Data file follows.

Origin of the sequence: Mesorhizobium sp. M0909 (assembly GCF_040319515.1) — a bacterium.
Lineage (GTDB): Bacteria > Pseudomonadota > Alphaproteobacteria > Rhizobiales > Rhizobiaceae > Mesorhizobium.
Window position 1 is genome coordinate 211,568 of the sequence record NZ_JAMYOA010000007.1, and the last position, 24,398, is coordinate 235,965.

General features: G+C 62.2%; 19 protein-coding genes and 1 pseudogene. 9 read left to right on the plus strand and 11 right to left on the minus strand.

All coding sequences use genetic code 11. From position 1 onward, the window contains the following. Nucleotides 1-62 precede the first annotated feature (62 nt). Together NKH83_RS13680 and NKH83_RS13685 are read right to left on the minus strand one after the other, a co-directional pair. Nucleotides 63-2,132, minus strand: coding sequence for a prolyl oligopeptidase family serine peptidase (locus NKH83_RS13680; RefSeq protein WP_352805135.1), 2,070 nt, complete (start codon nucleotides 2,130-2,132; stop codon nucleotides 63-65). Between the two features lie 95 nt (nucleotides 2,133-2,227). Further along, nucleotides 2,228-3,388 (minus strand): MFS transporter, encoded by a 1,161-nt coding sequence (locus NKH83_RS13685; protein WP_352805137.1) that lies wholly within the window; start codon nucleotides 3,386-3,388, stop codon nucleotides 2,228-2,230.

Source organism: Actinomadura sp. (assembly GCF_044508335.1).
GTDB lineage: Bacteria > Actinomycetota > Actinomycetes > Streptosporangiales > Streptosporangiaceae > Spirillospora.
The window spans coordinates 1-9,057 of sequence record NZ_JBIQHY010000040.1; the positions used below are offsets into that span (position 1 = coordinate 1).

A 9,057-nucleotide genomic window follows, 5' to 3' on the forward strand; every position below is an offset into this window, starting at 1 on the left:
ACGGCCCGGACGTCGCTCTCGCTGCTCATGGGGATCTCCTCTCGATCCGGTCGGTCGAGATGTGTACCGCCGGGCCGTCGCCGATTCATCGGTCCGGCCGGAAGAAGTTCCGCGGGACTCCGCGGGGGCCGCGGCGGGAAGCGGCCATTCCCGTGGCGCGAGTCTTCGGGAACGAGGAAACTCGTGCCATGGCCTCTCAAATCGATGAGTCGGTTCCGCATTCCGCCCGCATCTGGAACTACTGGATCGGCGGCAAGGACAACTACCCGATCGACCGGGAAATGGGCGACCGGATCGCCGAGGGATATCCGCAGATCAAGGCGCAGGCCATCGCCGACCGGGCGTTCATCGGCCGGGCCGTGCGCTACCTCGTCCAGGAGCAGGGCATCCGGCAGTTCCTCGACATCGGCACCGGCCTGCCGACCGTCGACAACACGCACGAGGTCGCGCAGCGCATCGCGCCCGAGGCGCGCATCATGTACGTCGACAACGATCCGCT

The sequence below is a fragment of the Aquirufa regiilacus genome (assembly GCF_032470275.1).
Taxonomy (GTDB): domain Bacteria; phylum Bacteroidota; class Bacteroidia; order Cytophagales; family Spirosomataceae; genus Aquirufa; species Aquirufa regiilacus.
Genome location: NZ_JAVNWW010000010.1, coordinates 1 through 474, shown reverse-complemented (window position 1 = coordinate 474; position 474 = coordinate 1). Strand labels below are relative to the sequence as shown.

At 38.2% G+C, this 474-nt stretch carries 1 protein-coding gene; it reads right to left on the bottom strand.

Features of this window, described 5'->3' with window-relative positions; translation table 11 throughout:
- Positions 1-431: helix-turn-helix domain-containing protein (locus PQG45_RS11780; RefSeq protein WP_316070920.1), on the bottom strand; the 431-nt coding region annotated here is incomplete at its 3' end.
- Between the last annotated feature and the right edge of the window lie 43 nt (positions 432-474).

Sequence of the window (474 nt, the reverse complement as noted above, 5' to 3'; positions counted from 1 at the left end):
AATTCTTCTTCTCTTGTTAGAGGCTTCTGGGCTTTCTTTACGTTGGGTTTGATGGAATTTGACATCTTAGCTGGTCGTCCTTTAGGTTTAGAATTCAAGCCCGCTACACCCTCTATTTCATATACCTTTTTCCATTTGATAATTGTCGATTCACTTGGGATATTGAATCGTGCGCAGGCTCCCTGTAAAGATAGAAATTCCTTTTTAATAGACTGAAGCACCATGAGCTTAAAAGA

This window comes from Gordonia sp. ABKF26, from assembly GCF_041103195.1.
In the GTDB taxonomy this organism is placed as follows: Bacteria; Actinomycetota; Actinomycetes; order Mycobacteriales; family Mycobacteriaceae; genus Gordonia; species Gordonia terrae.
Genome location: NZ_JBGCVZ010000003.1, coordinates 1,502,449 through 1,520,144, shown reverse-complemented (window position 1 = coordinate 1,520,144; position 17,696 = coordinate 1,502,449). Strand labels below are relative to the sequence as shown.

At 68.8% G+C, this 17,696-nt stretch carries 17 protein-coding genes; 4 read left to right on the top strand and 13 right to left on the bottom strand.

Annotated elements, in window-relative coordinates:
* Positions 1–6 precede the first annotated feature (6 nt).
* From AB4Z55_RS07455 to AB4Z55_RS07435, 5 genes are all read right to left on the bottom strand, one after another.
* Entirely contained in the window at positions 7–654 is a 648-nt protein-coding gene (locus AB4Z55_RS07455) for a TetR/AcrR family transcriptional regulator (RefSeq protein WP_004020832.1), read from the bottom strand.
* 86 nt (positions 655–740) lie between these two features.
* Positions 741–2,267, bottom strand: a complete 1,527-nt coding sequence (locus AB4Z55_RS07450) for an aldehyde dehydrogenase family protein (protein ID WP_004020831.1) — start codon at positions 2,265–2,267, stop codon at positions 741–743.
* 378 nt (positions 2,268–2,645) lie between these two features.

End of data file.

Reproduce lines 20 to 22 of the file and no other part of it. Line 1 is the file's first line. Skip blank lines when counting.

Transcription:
This window comes from Gordonia sp. ABKF26, from assembly GCF_041103195.1.
In the GTDB taxonomy this organism is placed as follows: Bacteria; Actinomycetota; Actinomycetes; order Mycobacteriales; family Mycobacteriaceae; genus Gordonia; species Gordonia terrae.
Genome location: NZ_JBGCVZ010000003.1, coordinates 1,502,449 through 1,520,144, shown reverse-complemented (window position 1 = coordinate 1,520,144; position 17,696 = coordinate 1,502,449). Strand labels below are relative to the sequence as shown.